What is a consolidator? It is often regarded as a derogatory term used to describe an acquirer whose model is driven by a desire for a quick turn on investment.
This can be to the detriment of the client, impacting negatively the service they receive and increasing the charges they have to pay.
At present, large consolidators are targeting advisory firms with a 0.5 per cent model with a view to uplifting to a 1 per cent model. However, in a sellers’ market, there comes a time when the type of companies they are trying to acquire become more difficult to find.
As a result, the multiples big consolidators need to pay have increased from around 3x to 4x in the last 12 months - in effect a price rise 25 per cent. Their business model is becoming challenged as the maths simply does not add up at these levels.
There are also signs in the market that some acquirers are distressed and facing challenges with integration, as they fail to convince clients of their approach. Is the writing on the wall for the traditional consolidators and their ‘uplift’ model?
There are echoes of the 1980s and 90s trend where life companies bought estate agencies in their droves with a view to selling life policies to their clients. As life companies delved into areas they were unfamiliar with - and didn’t fully understand - acquiring firms exited the market as hastily as they’d entered it, with many estate agencies were able to buy their businesses back again for a £1.
Axa’s well-documented forays into acquiring financial advice firms in the noughties, and subsequent withdrawal in 2013, is another case in point.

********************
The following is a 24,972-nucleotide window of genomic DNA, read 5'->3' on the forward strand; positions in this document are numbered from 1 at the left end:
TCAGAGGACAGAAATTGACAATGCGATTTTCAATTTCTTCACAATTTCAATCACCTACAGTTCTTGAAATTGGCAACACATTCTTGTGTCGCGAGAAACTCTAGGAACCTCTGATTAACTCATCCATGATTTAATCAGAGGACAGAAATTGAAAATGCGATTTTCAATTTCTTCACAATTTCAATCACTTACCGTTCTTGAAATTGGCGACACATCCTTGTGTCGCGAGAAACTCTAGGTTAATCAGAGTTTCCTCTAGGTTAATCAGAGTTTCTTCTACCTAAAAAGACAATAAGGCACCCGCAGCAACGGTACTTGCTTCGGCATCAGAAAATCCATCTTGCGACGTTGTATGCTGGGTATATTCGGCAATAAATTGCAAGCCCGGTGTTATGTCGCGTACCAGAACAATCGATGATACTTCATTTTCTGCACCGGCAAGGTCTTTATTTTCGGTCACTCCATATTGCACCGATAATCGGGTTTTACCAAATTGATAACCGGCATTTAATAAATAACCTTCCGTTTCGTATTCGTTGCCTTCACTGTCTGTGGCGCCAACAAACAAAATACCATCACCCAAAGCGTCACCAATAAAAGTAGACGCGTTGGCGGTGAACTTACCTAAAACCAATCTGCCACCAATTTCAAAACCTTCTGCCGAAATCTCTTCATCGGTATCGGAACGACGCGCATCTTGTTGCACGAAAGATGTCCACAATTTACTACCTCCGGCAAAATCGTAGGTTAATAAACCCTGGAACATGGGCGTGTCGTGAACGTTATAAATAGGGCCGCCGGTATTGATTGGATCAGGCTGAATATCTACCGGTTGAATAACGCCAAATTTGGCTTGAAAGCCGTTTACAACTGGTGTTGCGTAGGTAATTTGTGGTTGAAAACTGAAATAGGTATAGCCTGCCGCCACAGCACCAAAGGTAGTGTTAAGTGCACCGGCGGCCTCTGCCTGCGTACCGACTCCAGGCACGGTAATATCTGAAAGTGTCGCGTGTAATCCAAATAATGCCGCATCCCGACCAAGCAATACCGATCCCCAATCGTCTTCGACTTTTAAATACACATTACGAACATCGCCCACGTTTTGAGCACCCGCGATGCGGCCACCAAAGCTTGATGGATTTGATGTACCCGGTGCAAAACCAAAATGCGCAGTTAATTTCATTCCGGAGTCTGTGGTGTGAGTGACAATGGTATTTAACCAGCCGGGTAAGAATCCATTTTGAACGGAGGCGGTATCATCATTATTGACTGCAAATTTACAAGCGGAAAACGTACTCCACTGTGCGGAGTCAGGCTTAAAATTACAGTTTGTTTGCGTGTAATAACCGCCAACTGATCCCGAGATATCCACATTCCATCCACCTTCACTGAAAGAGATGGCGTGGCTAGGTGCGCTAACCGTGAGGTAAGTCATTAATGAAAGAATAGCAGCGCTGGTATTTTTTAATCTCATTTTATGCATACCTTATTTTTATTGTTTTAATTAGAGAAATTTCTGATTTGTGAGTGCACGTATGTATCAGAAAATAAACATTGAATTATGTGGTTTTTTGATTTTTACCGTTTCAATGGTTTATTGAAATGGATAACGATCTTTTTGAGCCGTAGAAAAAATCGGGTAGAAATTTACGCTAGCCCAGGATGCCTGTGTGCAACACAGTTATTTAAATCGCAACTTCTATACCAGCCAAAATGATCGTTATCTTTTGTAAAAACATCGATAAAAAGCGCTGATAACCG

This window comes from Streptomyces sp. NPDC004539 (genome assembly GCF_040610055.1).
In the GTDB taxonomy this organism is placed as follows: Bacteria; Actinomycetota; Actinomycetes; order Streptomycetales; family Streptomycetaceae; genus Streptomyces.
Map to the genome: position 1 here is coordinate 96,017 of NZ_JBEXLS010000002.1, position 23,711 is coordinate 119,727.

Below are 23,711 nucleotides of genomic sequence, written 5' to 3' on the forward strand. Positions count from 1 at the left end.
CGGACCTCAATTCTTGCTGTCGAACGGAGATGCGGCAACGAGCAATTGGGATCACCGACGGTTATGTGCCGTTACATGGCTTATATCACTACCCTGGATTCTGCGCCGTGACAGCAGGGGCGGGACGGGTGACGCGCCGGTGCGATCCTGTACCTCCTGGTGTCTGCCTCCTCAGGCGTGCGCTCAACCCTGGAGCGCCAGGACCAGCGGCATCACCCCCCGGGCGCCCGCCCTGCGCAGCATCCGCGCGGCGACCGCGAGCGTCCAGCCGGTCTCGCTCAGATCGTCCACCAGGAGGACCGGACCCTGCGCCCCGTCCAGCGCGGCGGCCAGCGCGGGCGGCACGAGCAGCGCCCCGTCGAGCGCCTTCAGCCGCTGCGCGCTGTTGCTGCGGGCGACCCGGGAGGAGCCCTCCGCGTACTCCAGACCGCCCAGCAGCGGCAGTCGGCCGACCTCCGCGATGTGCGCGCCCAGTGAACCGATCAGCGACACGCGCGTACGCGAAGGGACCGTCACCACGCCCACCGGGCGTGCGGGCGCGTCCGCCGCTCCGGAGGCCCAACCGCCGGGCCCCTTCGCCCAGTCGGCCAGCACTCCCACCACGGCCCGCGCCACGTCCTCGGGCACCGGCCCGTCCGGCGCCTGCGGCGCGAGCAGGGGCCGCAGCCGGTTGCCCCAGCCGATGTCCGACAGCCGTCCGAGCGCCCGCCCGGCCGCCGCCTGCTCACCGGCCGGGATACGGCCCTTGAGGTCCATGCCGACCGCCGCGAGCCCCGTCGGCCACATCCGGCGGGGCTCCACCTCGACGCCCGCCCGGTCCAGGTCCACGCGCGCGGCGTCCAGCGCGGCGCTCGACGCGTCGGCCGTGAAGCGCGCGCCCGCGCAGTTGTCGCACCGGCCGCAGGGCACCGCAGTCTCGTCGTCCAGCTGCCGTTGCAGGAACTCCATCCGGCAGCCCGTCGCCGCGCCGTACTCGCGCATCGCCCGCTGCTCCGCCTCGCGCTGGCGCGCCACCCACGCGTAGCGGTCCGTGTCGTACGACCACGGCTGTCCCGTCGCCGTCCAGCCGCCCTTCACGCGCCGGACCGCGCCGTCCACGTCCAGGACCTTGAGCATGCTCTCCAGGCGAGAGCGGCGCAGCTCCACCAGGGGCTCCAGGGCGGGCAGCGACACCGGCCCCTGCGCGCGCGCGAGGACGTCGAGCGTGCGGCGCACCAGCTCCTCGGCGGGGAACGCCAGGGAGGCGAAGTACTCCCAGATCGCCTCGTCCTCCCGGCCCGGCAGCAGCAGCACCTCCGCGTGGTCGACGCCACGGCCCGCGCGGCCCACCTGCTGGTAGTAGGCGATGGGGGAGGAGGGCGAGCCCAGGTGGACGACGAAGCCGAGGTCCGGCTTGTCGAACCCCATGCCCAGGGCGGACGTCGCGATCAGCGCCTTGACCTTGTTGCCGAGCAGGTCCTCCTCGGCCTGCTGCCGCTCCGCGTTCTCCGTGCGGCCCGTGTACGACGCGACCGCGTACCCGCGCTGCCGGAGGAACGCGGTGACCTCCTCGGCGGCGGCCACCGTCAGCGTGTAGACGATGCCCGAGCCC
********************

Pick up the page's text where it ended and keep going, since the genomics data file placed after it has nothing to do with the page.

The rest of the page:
We see similar patterns emerging today as financial advice industry ‘consolidators’ - often backed by private equity and venture capital money - adopt a similar short term-ist approach in pursuit of a quick buck.
Opportunism and a lack of strategy, coupled with inexperience and a scant understanding of the market, is threatening to cause an implosion. A tendency to revert to selling - rather than offering genuine advice - is holding little sway with clients, who increasingly understand that a holistic, long-term financial plan is key to achieving their goals and who are voting with their feet.
IFA’s business owners are deterred from selling, worrying that the same will happen to them and their clients, compounding the issues of a sellers’ market still further.
So if the traditional model of buying assets, achieving economies of scale and uplifting a 0.5 per cent to a 1 per cent model is no longer working, what’s the solution?
There is another type of acquirer - one that takes a long term view and is looking to achieve growth by meeting a need for a genuine financial advice and planning. This model is not dependent on achieving uplift, but on delivering well-established, long-term financial planning built on genuine relationships with clients and their families.